Following the identification, if the company has grounds to believe that a person or entity qualifies as a significant controller, it must notify that individual or entity within seven days of acquiring such knowledge or belief.

In cases where the company has reason to believe that an individual is aware of the identity of another person with significant control over the company, it must also issue a notice to that individual within 7 days.

Upon receiving the notice, the person or entity must comply with the requirements stated in the document within one month. If the SCs fail to do so, the company should consider reporting the case to the Companies Registry.

Step 3: Update the details in the company’s significant controllers register

After the information is provided, the company is responsible for entering the details into the Significant Controllers Register (SCR) and promptly updating it in the event of any changes. This phase ensures that the register accurately captures the current status of individuals or legal entities exercising significant control over the company.

Timely adjustments are crucial for keeping the SCR reliable and up-to-date, ensuring compliance with legal requirements without added complexity. If there is any change of Significant Controllers or change of particulars of the SC in a company, the company must send notice to the SC no more than 7 days unless it was already informed of the change.

Step 4: Enable the SCR availability for inspection

The company may be requested to make the SCR accessible for inspection at any reasonable time. Specifically, a law enforcement officer can often visit to check if the information is legitimate, thus making copies of the documents.

Who is considered a law enforcement officer?

A company is required to make its SCR available for inspection by a law enforcement officer at any reasonable time. To be specific, below are 9 statutory bodies whose offices can access the SCR:

  • Companies Registry
  • Customs and Excise Department
  • Hong Kong Monetary Authority
  • Hong Kong Police Force
  • Immigration Department
  • Inland Revenue Department
  • Insurance Authority
  • Independent Commission Against Corruption
  • Securities and Futures Commission

The right to inspect the register is not exclusive to law enforcement; anyone whose name is registered may also request an inspection.

In the event that the SCR is not accessible for inspection, penalties could be imposed on the company, its employees, directors, and all responsible individuals within the company.

Step 5: Select a Designated Representative

To complete the process, the designated representative needs to be appointed. This is a natural person who provides support regarding the company’s SCR to a law enforcement officer.

Under the Companies (Amendment) Ordinance, a company is mandatory to have a minimum of 1 designated representative. This person can be a significant controller of the business.

To qualify for this position, the natural person must meet one of the following criteria:

  • Be a shareholder, director, or employee of the company, residing in Hong Kong.
  • Be an accounting or legal professional, or operate as a Trust or Company Service Provider (TCSP) licensee registered in Hong Kong.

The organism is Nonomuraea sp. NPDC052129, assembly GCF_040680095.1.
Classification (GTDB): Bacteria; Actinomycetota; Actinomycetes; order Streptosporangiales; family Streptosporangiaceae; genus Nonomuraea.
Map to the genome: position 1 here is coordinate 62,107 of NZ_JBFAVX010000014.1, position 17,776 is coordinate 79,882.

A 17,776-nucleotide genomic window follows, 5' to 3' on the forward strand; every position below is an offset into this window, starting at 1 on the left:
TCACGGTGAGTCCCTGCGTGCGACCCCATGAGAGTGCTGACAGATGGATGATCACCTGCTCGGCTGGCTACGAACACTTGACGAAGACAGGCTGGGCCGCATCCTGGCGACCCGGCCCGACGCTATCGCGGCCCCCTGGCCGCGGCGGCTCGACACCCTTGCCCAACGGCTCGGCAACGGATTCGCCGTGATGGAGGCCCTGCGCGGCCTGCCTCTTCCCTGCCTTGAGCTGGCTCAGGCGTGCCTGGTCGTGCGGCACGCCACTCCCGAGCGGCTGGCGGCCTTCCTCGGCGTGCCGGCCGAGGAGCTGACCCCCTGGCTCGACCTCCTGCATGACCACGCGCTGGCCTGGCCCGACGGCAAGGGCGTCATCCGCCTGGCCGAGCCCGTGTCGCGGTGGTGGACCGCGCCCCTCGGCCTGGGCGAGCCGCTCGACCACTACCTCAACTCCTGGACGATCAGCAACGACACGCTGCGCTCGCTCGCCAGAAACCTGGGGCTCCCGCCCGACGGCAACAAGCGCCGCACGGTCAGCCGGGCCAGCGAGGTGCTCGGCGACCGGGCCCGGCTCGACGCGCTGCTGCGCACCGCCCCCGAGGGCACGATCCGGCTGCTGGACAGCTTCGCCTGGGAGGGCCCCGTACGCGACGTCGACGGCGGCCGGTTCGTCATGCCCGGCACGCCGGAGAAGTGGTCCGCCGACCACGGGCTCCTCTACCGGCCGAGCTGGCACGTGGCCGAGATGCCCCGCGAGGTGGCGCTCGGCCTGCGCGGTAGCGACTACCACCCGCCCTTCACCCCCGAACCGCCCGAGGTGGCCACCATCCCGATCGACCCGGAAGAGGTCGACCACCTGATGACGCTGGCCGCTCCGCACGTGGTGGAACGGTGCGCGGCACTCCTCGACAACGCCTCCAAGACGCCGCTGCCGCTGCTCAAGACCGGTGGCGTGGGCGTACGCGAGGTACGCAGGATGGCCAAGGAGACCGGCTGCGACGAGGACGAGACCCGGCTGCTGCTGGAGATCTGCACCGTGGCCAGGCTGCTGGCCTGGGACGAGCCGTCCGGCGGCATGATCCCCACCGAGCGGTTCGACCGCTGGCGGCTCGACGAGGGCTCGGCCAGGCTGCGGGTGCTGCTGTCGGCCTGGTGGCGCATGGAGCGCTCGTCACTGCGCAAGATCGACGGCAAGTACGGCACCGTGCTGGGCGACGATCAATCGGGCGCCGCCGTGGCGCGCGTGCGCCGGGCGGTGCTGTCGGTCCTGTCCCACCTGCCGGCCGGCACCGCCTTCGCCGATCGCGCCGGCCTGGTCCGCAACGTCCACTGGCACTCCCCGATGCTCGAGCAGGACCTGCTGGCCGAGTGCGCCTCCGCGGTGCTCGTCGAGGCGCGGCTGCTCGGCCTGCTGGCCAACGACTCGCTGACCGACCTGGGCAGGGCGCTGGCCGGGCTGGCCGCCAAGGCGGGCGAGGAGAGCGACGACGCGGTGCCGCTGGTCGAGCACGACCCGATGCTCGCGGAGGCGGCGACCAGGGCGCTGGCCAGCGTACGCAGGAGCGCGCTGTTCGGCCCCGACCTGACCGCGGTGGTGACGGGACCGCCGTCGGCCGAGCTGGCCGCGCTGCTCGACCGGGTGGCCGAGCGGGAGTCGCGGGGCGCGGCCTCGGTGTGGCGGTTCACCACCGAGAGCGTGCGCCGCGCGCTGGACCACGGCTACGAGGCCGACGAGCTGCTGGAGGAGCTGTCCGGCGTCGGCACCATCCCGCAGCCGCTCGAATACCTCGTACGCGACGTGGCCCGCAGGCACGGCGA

With a designated representative to take responsibility for dealing with the relevant authority, the company can now stay compliant with the SCR. 

To wrap up

In conclusion, the Significant Controllers Register in Hong Kong stands as a crucial mechanism mandated by the Companies Ordinance to enhance transparency and accountability in corporate structures.

Hong Kong companies engaging with the SCR process should approach it diligently, acknowledging its vital role in maintaining transparency and fostering a responsible business environment in this robust jurisdiction.

Should you have more questions regarding the Hong Kong Significant Controllers Register, do not hesitate to drop us a chat message or email via Our dedicated team is available for support!

Frequently Asked Questions

What is a Significant Controllers Register in Hong Kong?

The Hong Kong Significant Controllers Register is a regulatory obligation established under the Companies Ordinance. Following this mandate, Hong Kong companies are required to uphold a record of individuals or legal entities exerting significant control over the company.

This measure is aimed at combating money laundering and promoting business integrity.

Where do Hong Kong businesses keep their Significant Controllers Register?

An SCR must be kept at the registered office of the company, or in another location within the Hong Kong territory. Either hard copy or electronic form is acceptable.

In cases where:

  • The Significant Controllers Register (SCR) is not maintained at the registered office; or
  • The SCR is kept in a different place that retains the company’s register of members.

Then the company is required to notify the Hong Kong Companies Registry of its storage location and/or its related change within 15 days.

Is the term ultimate beneficial owner similar to significant controllers?

While both terms are related to ownership and control within a business context, they are not exactly synonymous.

Ultimate Beneficial Owner (UBO) refers to a natural person that ultimately benefits from or controls a company, holding a significant percentage i.e. 25% of its shares or voting rights. This definition is used in the Money Laundering

On the other hand, Significant Controllers encompass both individuals and legal entities that have substantial control and benefit over a company. Furthermore, SCs must be identified, recorded, and reported in compliance with the SC Register obligations.

For how long is the information of a former SC kept in the SCR?

The information of a former Significant Controller (SC) is retained in the Significant Controllers Register (SCR) for 6 years from the date the person ceased to be a significant controller of the company. After this duration, all entries pertaining to the former SC can be securely destroyed.

Disclaimer: While BBCIncorp strives to make the information on this website as timely and accurate as possible, the information itself is for reference purposes only. You should not substitute the information provided in this article for competent legal advice. Feel free to contact BBCIncorp’s customer services for advice on your specific cases.